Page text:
Overall, the responses lined up with the research I'd done into smoking cessation and my gut impressions. Users will typically attempt to quit smoking multiple times before succeeding, are discouraged by failure to the point of deleting their once-helpful apps, and tend to experiment with both NRT and cold turkey approaches between different quit attempts. 

The solution

 

Seeing that smokers quit differently, at different ages and times, with different approaches and needs, I wanted to create an experience that was truly customizable based on each user’s unique goals. 

 

Many smokers feel they lack control over their addiction, so I aimed to inspire feelings of agency through my copy. Through allowing users to personalize their smoking cessation journey, and rewarding any steps towards harm reduction, I believed I could create an app that would reduce drop-off, improve outcomes, and empower smokers to try as many times as they need to quit.

For the purposes of this case study, I created a style guide, user journey map, and mockup of the onboarding flow. 

User journey map

 

To begin exploring style and voice, I made a user journey map for the flow I intended to create. The working premise was to split the app into two dynamic modes: quit mode and harm reduction mode. Users in quit mode would have access to smoke-free and nicotine-free time counters, as well as an option to track the use of nicotine replacement therapies (NRTs). Users in harm reduction mode would be able to log cigarettes smoked while setting personalized goals. I wanted to show an onboarding flow that felt intuitive, flexible, and friendly.

 

As a UX writer, I focused on outcomes for copy, using insights gained from my research into users. I also wanted to roughly map out the potential order of the screens.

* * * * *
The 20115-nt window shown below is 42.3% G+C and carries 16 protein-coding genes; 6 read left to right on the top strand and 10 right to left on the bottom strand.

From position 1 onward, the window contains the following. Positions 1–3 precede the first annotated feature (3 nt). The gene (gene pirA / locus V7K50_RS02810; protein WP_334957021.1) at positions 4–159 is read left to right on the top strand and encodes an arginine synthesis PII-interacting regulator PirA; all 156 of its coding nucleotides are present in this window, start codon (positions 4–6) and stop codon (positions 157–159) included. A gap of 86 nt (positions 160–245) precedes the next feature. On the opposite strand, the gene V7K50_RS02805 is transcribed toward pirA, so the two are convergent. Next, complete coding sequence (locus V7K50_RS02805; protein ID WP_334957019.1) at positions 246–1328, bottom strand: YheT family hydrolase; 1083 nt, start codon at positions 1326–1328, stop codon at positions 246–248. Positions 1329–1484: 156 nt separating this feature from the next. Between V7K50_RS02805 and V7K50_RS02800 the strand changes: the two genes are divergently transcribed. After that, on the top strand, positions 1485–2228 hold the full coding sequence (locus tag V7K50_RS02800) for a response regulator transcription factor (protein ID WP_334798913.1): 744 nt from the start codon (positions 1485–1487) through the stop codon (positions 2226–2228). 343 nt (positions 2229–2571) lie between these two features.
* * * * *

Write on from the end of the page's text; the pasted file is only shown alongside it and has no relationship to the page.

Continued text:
Style guidelines

 

From thinking about my users’ emotional experiences at the start of their quit journeys, I gained insight into voice principles. Smokers want to be empowered, validated, and supported as they overcome addiction, and the last thing they want is to feel judged. I used these conclusions to define Your Quit’s voice.

 

  • Affirming and encouraging. As smoking delivers dopamine to the system, a new ex-smoker can feel seriously deprived. Through congratulating and awarding accomplishments large and small, Your Quit motivates the user to stick with it.

  • Informative and helpful. It’s stressful and challenging to fight addiction, so ex-smokers want all the help they can get. Facts about the benefits of smoking cessation are motivating, and research-informed advice in tough moments can get users through.

  • Unbiased, NOT judgmental. Smokers are often already judging themselves, and failure in a quit attempt can be devastating. Your Quit wants to make users feel good about themselves, their choices, and every step they take towards harm reduction.

 

Using my voice principles, I also created a short glossary of words to use and why.

 

 

The wireframe

 

Creating an actual mockup of my work challenged me to balance concision with comprehensiveness. My goal was to make smoking cessation truly customizable, but how could I do that without overloading the user with questions to personally tailor their experience? Working on the wireframe made a UX lesson from my classes more concrete: don’t marry your first idea. Each day I returned to work, I looked at my flow with a critical eye and an open mind, and the “modes” I originally envisioned became more adaptable without losing simplicity. I also saw the benefit of a content-first approach, as the design changed in the process of fine-tuning the copy.

Onboarding
What I did:
  • I created a tagline that highlights Your Quit's benefits, encouraging users to sign up while adhering to brand principles 
  • I wrote affirming microcopy to assure users that their choices are respected and Your Quit will support them wherever they are in their journey
  • I added dynamic text under the radio buttons to make clear what will happen next depending on which option you choose
  • I created a straightforward questionnaire to gather data from the user to track their money saved
 
Goal-setting: reduction mode
 
 
 
 
 
 
 
 
 
 
 
 
 
 
 
 
 
 
 
 
 
 
 
 
 
What I did:
  • Encouraged goal-setting for harm reduction through affirming language and the promise of rewards, without pressuring the user to quit before they're ready
  • Allowed the user to customize reminders for future goal-setting, including the option to opt out